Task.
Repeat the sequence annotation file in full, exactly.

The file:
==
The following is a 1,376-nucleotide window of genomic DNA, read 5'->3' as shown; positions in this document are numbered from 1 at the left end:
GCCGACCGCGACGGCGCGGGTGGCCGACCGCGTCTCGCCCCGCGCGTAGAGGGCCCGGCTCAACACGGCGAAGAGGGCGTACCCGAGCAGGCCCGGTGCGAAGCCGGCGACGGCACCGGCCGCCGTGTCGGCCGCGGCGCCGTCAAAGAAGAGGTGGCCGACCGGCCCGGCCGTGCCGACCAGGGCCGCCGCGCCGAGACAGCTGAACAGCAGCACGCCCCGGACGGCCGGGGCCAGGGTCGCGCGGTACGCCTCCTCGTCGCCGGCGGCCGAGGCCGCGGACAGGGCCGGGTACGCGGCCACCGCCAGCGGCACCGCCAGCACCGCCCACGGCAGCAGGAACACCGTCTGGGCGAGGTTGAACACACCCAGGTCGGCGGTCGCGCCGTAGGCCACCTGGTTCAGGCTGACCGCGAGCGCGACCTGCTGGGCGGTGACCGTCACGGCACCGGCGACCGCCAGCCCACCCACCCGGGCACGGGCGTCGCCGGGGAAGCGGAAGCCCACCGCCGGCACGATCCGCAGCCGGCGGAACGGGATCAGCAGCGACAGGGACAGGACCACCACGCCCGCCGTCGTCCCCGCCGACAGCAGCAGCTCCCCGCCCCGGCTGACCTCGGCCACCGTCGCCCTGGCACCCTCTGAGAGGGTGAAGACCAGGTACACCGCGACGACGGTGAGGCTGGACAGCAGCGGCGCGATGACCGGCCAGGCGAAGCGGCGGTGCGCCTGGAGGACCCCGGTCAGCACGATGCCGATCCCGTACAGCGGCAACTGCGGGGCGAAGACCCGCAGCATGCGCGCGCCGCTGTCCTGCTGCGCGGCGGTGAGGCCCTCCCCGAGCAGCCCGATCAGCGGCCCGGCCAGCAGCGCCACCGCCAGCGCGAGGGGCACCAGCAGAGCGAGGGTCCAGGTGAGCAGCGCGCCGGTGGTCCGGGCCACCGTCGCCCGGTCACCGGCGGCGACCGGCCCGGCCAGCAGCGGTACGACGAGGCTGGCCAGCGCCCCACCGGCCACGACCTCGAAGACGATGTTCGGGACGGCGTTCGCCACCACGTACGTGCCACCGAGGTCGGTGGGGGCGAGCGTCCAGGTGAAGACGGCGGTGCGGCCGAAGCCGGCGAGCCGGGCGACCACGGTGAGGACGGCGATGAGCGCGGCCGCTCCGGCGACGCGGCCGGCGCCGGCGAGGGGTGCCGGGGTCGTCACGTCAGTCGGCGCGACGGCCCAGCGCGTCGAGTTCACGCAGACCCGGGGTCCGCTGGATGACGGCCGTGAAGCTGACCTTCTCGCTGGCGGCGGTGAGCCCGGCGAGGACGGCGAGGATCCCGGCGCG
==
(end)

The following is a 1,376-nucleotide window of genomic DNA, read 5'->3' as shown; positions in this document are numbered from 1 at the left end:
GCCGACCGCGACGGCGCGGGTGGCCGACCGCGTCTCGCCCCGCGCGTAGAGGGCCCGGCTCAACACGGCGAAGAGGGCGTACCCGAGCAGGCCCGGTGCGAAGCCGGCGACGGCACCGGCCGCCGTGTCGGCCGCGGCGCCGTCAAAGAAGAGGTGGCCGACCGGCCCGGCCGTGCCGACCAGGGCCGCCGCGCCGAGACAGCTGAACAGCAGCACGCCCCGGACGGCCGGGGCCAGGGTCGCGCGGTACGCCTCCTCGTCGCCGGCGGCCGAGGCCGCGGACAGGGCCGGGTACGCGGCCACCGCCAGCGGCACCGCCAGCACCGCCCACGGCAGCAGGAACACCGTCTGGGCGAGGTTGAACACACCCAGGTCGGCGGTCGCGCCGTAGGCCACCTGGTTCAGGCTGACCGCGAGCGCGACCTGCTGGGCGGTGACCGTCACGGCACCGGCGACCGCCAGCCCACCCACCCGGGCACGGGCGTCGCCGGGGAAGCGGAAGCCCACCGCCGGCACGATCCGCAGCCGGCGGAACGGGATCAGCAGCGACAGGGACAGGACCACCACGCCCGCCGTCGTCCCCGCCGACAGCAGCAGCTCCCCGCCCCGGCTGACCTCGGCCACCGTCGCCCTGGCACCCTCTGAGAGGGTGAAGACCAGGTACACCGCGACGACGGTGAGGCTGGACAGCAGCGGCGCGATGACCGGCCAGGCGAAGCGGCGGTGCGCCTGGAGGACCCCGGTCAGCACGATGCCGATCCCGTACAGCGGCAACTGCGGGGCGAAGACCCGCAGCATGCGCGCGCCGCTGTCCTGCTGCGCGGCGGTGAGGCCCTCCCCGAGCAGCCCGATCAGCGGCCCGGCCAGCAGCGCCACCGCCAGCGCGAGGGGCACCAGCAGAGCGAGGGTCCAGGTGAGCAGCGCGCCGGTGGTCCGGGCCACCGTCGCCCGGTCACCGGCGGCGACCGGCCCGGCCAGCAGCGGTACGACGAGGCTGGCCAGCGCCCCACCGGCCACGACCTCGAAGACGATGTTCGGGACGGCGTTCGCCACCACGTACGTGCCACCGAGGTCGGTGGGGGCGAGCGTCCAGGTGAAGACGGCGGTGCGGCCGAAGCCGGCGAGCCGGGCGACCACGGTGAGGACGGCGATGAGCGCGGCCGCTCCGGCGACGCGGCCGGCGCCGGCGAGGGGTGCCGGGGTCGTCACGTCAGTCGGCGCGACGGCCCAGCGCGTCGAGTTCACGCAGACCCGGGGTCCGCTGGATGACGGCCGTGAAGCTGACCTTCTCGCTGGCGGCGGTGAGCCCGGCGAGGACGGCGAGGATCCCGGCGCG